The ride was fairly smooth. I went out with the intention of completing an easy ride and selected a non-hilly route near my gym. The first half happened to be (slightly) uphill and against a headwind. It was an in-and-out, so the second half (amazingly enough) was downhill and benefitting from a tailwind. I am a genius. Really, it was the perfect ride for still-recovering quads.
So this seems like a good time to describe a couple of my new toys. First, I bought a Garmin Forerunner 405 cx. I'll do a complete review comparing it to the 305 later, when I've had more time to play with it. For now, I have mixed opinions. But I'm sticking with it for the pure love of more accurate caloric burns (based on heartrate changes - yay!).
Since I was shelling out money for a new GPS/HR monitor, it seemed only fitting that I should keep the blood flowing from my wallet and get some accessories. (What, isn't that how you budget?) So I bought two more toys. The first is the bicycle cadence sensor. Why? I don't know. But now I can confirm that I'm pedaling at a decent (not perfect) cadence. Why do I need to confirm that? I don't know that either. But I do know one thing: New graphs! Sqeeeeeee!
Ahem. Sorry. What does this graph tell me? Beats me. But it's green. And a bar graph. Actually, I know a little more. This is a bar graph for average cadence of one-mile splits. My cadence is a little low. That's not good. (But not awful, either.) It was higher when I was going uphill and against the wind, so it shows that I'm not trying to power through challenges. That's good. Most importantly, it's more data for me to crunch. That's always good. Right? Right? Right? Um, ok. Moving on.
My other toy is a foot pod for my Garmin. That does a couple of things. One, it will give me a running cadence. This, I know, I need to work on. My running cadence is pretty low. I won't say that I'm a "bounder", but I do know that I'm wasting energy. I just got it today, so I haven't had a chance to try it out. However, you can definitely expect more graphs tomorrow. Wait, maybe I shouldn't have told you that. The other thing it'll do is let me get more accurate distance and speed information when gps is weak or indoors on the treadmill. Yes, really. Treadmills are notorously awful for speed and distance, so this is a good thing. If not exactly vital. Oh well.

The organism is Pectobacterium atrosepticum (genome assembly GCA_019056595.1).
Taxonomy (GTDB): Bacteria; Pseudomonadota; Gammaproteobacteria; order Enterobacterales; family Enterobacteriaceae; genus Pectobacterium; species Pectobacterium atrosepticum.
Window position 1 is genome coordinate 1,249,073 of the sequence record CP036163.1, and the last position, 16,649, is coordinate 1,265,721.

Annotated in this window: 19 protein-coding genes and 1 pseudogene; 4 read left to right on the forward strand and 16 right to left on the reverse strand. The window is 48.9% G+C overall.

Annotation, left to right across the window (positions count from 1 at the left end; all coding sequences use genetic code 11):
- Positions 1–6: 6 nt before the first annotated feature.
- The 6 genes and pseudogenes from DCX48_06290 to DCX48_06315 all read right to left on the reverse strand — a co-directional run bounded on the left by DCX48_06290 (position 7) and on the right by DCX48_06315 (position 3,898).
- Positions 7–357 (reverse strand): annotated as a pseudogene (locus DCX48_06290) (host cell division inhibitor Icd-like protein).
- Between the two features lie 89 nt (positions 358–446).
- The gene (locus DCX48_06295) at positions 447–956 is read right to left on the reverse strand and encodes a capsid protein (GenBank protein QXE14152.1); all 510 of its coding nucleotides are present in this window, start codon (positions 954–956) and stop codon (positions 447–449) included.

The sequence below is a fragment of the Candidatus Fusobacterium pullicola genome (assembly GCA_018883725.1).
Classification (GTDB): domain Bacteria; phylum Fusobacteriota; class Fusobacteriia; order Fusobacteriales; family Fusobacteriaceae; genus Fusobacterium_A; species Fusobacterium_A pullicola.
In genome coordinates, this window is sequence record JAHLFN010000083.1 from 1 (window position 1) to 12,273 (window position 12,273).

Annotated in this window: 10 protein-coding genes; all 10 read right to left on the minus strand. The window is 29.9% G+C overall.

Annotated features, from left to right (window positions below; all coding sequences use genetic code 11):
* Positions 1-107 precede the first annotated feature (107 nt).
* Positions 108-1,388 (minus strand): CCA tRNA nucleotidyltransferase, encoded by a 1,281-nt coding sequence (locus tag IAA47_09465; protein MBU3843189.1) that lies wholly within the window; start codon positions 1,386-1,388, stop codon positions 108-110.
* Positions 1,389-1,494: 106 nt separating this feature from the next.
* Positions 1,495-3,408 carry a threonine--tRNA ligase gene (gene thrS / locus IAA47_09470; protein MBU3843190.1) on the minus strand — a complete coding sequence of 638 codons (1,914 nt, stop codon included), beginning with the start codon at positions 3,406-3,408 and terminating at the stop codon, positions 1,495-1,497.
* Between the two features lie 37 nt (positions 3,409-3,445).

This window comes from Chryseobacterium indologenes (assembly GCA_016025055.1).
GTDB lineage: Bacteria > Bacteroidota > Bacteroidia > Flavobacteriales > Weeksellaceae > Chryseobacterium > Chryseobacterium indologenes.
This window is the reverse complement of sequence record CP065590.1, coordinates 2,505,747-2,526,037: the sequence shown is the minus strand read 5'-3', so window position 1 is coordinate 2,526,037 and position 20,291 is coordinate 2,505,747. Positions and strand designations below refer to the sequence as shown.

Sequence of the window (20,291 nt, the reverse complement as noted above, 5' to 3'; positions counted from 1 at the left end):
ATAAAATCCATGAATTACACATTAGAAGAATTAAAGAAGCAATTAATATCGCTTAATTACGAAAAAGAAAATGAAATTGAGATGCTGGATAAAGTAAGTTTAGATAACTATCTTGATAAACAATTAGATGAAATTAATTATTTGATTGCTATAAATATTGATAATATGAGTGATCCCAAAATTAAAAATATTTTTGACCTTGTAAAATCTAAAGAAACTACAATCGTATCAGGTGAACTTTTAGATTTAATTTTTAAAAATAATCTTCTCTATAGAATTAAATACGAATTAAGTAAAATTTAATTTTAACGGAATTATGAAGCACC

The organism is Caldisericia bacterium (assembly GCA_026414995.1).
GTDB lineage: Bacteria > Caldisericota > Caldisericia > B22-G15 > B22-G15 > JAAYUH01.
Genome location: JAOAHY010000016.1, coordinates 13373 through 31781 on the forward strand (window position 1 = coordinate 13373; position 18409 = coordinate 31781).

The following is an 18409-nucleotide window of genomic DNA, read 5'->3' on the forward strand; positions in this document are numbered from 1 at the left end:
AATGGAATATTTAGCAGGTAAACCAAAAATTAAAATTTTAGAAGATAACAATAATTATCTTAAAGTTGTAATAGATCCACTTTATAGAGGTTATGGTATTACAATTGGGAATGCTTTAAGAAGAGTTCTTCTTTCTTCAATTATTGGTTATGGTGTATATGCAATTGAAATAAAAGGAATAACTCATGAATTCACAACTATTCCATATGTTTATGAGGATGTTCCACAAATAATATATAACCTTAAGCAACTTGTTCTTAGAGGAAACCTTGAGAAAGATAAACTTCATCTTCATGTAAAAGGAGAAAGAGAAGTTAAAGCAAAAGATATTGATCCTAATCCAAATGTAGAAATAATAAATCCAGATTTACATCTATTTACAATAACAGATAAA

But, here's the coup de grâce: You can now go to Garmin Connect and see some of my activities in graphic detail. Why would you want to do that? I don't know. What's with all the questions today, anyway? But if you have some sort of sick curiosity, you can go here and see today's ride. You can see the map, and play with the data for yourself. The problem with Garmin Connect is that I can't turn off the maps without making the whole thing private, so most of my activities will likely be private. (Call me paranoid, but I'd rather not let the world know where my front doorsteps are.)
Whew! It's been a dataful day. (Get it? Ha!)
Oh, I almost forgot the best part! I was just looking at my HR data at the Garmin Connect site (yes, again...) and wondering why it got higher for the latter part of my ride. Oh, yeah. I was racing(ish)! Yep, on my solo ride, I was racing to catch up with the Garmin's virtual partner. He was beating the pants off me in the beginning (of course), and I was hoping to catch up at the end. I had set him at a fairly slow speed. I did catch up, but lost him in the end again. Ultimately, he beat me by fourteen seconds. Dernit. But I'll give Garmin credit: the virtual partner can be motivating. This did exist on older Garmins, and I'm sort of surprised that I had never used that feature before. I'll be sure to use it more frequently. Just wait until I start using the courses to race against myself.